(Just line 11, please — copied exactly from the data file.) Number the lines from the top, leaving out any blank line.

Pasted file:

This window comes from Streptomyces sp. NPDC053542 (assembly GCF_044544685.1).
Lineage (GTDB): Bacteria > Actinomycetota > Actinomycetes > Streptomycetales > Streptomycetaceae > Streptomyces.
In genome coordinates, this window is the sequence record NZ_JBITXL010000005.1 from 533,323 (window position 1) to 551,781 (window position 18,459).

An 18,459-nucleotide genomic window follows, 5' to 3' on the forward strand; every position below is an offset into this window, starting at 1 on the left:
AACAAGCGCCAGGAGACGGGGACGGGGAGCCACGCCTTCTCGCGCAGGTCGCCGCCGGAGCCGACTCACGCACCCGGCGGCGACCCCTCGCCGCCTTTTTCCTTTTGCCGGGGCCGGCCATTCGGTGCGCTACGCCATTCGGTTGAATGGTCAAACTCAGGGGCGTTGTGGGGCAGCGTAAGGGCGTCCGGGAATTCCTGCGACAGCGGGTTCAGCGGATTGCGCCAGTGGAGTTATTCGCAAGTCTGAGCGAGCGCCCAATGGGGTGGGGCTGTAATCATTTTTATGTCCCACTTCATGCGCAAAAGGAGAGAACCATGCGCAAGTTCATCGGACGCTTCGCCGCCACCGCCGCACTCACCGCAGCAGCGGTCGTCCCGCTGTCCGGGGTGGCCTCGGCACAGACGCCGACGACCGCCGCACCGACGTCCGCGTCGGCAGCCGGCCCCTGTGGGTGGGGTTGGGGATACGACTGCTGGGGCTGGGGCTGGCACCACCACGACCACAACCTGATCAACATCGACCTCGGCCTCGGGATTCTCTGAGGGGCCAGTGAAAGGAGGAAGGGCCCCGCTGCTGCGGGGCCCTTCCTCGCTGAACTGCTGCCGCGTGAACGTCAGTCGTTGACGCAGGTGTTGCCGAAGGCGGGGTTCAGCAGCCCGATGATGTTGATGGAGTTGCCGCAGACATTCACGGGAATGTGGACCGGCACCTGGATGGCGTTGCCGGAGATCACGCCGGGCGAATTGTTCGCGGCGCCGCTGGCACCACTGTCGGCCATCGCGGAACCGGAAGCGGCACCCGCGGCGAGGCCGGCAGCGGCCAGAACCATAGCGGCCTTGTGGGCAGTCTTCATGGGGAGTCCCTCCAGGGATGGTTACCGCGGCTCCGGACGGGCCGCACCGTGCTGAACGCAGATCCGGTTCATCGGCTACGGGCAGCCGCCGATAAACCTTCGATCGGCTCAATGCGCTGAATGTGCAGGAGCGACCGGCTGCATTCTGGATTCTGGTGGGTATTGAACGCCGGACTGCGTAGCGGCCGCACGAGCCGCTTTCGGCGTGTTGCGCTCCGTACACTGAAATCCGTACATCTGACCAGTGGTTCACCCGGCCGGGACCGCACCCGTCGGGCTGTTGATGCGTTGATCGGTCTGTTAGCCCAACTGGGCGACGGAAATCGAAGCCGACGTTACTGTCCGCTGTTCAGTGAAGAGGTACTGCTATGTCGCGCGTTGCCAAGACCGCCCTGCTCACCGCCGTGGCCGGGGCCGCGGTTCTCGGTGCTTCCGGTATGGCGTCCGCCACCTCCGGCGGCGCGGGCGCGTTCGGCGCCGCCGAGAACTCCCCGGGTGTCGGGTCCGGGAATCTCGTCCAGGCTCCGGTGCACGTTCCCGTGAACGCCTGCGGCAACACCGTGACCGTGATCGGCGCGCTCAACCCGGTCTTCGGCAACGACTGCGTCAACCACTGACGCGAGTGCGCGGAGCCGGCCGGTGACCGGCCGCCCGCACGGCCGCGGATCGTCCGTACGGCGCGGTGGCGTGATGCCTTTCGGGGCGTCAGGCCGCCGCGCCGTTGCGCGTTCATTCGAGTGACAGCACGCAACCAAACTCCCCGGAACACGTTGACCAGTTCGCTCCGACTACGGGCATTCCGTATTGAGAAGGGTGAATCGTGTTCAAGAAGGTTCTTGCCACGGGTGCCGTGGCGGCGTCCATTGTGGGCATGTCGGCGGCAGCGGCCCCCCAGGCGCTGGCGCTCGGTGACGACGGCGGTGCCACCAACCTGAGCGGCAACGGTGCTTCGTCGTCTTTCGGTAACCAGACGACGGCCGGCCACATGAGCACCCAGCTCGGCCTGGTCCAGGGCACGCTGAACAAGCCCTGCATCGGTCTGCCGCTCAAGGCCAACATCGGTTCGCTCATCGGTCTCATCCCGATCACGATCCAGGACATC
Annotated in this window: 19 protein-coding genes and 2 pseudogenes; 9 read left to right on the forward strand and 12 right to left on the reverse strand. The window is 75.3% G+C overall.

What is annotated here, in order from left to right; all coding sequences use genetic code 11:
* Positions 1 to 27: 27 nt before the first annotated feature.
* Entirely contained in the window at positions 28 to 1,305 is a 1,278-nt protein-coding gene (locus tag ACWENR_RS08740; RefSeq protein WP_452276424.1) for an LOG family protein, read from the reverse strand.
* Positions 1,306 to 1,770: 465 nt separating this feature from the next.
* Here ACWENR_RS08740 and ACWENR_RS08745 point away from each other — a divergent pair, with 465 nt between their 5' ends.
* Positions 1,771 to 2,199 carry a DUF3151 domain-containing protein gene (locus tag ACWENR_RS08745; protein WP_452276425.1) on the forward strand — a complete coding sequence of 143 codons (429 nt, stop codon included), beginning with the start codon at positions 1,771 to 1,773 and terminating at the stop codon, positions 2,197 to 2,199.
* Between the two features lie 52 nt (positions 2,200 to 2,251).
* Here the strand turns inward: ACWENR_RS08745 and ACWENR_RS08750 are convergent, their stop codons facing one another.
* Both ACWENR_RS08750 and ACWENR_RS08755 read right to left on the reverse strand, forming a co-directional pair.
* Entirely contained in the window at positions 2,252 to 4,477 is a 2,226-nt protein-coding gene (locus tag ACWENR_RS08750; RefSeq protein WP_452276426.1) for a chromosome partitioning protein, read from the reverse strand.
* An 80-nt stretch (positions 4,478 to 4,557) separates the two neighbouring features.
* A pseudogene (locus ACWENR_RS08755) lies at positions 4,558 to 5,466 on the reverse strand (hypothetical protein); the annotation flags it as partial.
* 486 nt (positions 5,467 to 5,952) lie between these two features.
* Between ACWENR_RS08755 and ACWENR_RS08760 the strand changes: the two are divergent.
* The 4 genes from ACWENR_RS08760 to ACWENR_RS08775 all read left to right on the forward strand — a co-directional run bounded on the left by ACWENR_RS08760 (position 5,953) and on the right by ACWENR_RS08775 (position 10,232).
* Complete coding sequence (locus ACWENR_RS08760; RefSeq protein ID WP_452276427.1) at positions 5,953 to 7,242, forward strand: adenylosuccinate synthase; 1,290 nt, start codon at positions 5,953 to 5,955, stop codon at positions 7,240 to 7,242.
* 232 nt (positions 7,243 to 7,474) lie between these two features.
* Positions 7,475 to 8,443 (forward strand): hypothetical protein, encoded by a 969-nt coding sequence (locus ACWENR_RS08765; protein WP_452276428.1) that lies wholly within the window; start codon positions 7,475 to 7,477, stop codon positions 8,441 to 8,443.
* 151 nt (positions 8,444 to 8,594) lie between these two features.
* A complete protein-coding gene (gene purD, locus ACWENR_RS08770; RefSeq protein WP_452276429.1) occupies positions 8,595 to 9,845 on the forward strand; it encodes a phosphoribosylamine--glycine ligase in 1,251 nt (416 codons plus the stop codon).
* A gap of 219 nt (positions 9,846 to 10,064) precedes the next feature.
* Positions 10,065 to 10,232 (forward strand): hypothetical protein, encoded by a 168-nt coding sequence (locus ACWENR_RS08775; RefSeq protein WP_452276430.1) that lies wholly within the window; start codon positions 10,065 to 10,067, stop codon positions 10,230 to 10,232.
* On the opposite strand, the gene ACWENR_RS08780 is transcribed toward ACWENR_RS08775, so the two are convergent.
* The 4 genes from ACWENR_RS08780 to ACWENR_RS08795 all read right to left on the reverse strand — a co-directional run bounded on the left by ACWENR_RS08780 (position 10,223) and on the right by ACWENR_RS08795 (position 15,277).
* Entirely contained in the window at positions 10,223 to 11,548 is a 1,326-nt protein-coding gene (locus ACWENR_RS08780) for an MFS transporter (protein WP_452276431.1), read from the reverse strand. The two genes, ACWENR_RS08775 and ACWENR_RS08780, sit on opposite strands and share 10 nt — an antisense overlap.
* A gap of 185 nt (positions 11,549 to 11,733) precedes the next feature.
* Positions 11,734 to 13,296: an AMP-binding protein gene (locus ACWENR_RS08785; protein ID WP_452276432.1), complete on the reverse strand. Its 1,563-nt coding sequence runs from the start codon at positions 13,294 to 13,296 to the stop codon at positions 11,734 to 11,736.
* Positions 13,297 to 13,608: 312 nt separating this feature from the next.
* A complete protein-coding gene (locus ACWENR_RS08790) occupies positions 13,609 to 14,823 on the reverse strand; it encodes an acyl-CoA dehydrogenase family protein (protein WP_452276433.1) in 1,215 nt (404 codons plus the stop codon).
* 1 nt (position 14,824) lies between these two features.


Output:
* Here ACWENR_RS08740 and ACWENR_RS08745 point away from each other — a divergent pair, with 465 nt between their 5' ends.